The route to rewiring – lay background

A popular quip is attributed to Otto von Bismarck: if you like laws or sausages, never watch them being made. Scientific papers, we’d argue, are more like sushi rolls than sausages: you can sometimes appreciate them even more if you see the work taken to put them together. We’re also really keen on communicating science to everyone [http://www.rinkidinks.co.uk/GB/lc/ https://www.kickstarter.com/projects/breadpiginc/great-adaptations-a-childrens-book-about-evolution%5D not just to our colleagues. So, following the release of our paper in the current issue of Science [http://www.sciencemag.org/content/347/6225/1014.short], we’re providing some explanation and backstory via this post.

Microbiologist Rob Jackson has worked on Pseudomonas fluorescens for over 10 years. They’re common bacteria in soil, where they help plants grow and protect them from disease – so they may one day be able to help us grow crops in a more efficient, environmentally friendly way. Together with his then PhD student, Abdullah Alsohim, Rob was trying to understand how P. fluorescens moves around in soil and reaches plant roots. They knew that it could swim using flagella – complex, multifunctional structures that many bacteria use to swim, anchor themselves or sense their environment.

In order to compare the behaviour of bacteria with and without flagella, Rob and Abdullah used a genetically-engineered, flagella-less strain of P. fluorescens. This strain was missing a gene called fleQ, which is a control gene: it acts as a switch, kick-starting all the other genes for parts and assembly of the flagella. Abdullah discovered that the genetically engineered mutants could still move, although differently: on an agar plate, they formed colonies with distinctive tendrils. It turned out that they had a second, backup way to move around, by oozing a lubricant called viscosin and sliding about on it. Abdullah then removed the gene for viscosin as well, creating new, totally immotile bacteria. Placed on an agar plate, his new strain, called AR2, would remain stuck in the middle, unable to spread out to the edges.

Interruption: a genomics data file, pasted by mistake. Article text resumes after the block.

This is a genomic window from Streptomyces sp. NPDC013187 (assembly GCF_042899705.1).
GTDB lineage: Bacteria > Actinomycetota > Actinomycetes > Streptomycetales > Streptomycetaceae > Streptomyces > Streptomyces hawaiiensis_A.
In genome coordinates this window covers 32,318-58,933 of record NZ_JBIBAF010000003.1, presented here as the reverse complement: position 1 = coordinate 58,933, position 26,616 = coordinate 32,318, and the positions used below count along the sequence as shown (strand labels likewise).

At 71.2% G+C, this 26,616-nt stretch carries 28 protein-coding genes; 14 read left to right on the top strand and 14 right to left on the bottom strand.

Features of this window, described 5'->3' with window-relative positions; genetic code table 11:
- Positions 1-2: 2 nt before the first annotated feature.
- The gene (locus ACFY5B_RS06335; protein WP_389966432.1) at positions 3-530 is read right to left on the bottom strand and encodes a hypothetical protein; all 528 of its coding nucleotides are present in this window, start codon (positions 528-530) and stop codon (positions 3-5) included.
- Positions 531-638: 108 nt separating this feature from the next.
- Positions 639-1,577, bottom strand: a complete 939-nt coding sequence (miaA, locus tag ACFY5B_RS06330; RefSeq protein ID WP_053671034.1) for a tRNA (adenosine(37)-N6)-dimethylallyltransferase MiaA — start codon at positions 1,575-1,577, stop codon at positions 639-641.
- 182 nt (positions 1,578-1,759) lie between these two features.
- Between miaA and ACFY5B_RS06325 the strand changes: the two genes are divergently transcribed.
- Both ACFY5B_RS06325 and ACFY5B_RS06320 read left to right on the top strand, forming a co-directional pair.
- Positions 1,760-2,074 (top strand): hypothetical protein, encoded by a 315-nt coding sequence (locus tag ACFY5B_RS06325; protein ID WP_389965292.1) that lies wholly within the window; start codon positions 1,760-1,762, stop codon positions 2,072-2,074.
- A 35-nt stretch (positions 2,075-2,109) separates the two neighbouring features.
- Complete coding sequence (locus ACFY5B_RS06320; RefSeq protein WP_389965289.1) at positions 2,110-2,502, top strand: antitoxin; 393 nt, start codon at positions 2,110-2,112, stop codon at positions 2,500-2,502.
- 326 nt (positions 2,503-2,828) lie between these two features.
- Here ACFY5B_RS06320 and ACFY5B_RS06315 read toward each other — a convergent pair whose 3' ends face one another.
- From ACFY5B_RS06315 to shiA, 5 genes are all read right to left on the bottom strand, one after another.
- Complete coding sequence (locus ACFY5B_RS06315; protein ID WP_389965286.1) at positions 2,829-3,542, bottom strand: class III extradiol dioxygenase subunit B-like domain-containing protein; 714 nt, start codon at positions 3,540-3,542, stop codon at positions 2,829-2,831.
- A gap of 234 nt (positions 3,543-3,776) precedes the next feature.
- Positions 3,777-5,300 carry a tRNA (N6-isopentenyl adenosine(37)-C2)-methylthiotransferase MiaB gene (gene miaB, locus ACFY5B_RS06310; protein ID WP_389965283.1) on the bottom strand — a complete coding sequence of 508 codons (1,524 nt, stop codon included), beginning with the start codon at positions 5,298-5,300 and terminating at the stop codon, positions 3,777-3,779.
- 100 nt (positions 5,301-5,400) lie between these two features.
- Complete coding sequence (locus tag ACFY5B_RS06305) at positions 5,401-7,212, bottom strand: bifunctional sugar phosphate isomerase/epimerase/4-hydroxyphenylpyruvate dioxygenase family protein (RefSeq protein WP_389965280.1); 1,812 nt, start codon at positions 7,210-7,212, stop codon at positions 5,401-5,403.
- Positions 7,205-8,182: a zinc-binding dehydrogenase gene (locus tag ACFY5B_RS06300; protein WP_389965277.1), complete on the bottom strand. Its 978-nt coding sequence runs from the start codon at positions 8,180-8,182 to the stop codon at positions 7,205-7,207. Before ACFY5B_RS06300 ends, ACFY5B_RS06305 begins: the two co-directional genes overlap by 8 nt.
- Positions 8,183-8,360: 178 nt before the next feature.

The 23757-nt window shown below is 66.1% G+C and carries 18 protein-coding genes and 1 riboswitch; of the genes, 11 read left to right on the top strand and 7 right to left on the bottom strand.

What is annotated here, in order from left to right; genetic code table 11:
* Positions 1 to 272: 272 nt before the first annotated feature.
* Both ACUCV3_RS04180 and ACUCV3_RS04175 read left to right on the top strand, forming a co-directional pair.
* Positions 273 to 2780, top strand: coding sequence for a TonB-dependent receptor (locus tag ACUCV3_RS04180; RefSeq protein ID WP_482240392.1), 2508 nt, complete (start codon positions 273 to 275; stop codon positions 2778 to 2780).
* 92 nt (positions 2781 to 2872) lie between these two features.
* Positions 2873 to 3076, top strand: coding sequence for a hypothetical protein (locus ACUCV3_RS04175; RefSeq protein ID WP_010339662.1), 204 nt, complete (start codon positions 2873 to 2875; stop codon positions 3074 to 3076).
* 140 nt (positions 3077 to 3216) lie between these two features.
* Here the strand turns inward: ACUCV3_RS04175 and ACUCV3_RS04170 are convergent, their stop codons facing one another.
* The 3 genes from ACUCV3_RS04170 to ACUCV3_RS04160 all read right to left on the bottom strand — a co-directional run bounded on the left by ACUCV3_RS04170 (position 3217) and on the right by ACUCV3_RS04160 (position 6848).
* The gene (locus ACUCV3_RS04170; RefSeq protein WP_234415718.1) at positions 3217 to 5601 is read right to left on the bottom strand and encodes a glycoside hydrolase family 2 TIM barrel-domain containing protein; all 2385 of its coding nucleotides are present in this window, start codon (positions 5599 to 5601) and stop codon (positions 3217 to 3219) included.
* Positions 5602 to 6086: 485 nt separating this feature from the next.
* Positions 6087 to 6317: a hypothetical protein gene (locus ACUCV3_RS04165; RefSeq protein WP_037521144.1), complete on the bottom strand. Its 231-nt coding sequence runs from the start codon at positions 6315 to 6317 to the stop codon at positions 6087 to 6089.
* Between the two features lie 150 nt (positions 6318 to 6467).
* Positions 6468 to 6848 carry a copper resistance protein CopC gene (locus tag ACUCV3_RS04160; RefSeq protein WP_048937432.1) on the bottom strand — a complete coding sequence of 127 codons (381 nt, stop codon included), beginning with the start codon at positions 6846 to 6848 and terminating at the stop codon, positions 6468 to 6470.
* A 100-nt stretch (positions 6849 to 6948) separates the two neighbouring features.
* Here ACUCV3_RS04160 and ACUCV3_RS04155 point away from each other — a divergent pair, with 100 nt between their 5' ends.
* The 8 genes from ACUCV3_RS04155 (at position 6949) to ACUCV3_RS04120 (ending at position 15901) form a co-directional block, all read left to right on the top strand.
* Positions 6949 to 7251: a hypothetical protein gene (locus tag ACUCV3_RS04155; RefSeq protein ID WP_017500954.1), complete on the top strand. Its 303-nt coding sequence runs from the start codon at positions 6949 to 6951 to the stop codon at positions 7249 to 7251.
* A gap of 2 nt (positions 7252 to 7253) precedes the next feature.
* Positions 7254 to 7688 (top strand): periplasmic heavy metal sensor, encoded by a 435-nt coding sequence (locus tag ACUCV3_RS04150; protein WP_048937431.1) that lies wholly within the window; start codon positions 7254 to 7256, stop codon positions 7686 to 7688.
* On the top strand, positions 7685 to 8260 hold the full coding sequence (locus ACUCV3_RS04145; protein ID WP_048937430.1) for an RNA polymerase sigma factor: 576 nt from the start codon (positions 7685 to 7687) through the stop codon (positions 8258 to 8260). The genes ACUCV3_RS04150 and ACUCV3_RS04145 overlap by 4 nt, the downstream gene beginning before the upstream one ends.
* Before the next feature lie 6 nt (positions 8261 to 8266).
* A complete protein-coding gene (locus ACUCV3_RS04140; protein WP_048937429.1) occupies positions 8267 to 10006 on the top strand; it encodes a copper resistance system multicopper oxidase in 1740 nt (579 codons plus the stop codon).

Next came a key step in our research: we made a chance discovery. Rather than growing his AR2 bacteria overnight as usual, Abdullah accidentally left some plates growing over a long weekend. By Monday, the bacteria were moving again. Abdullah thought at first that he had done something wrong, but we realised that we could be seeing rapid evolution, and when we repeated the experiment (intentionally this time) the same thing happened – the bacteria started to move, first slowly and then fast. Under an electron microscope, the fast swimmer had clearly regained its flagellum.

Luckily enough, around this time the Jackson lab started a new collaboration with evolutionary biologists. Louise Johnson had recently won a Leverhulme grant, along with Rob and with Mike Brockhurst from the University of York, and they had hired Tiffany Taylor for a separate project involving microbiology and real-time observation of evolution in action in the lab. We had the right team together to recognise and address interesting questions in evolutionary biology – so when Abdullah completed his PhD and moved away, Tiffany was the perfect choice to take over the reins and take the project to a new level by asking how this happened. With the FleQ switch removed, it should have been completely impossible for the flagellum to reappear, let alone so quickly.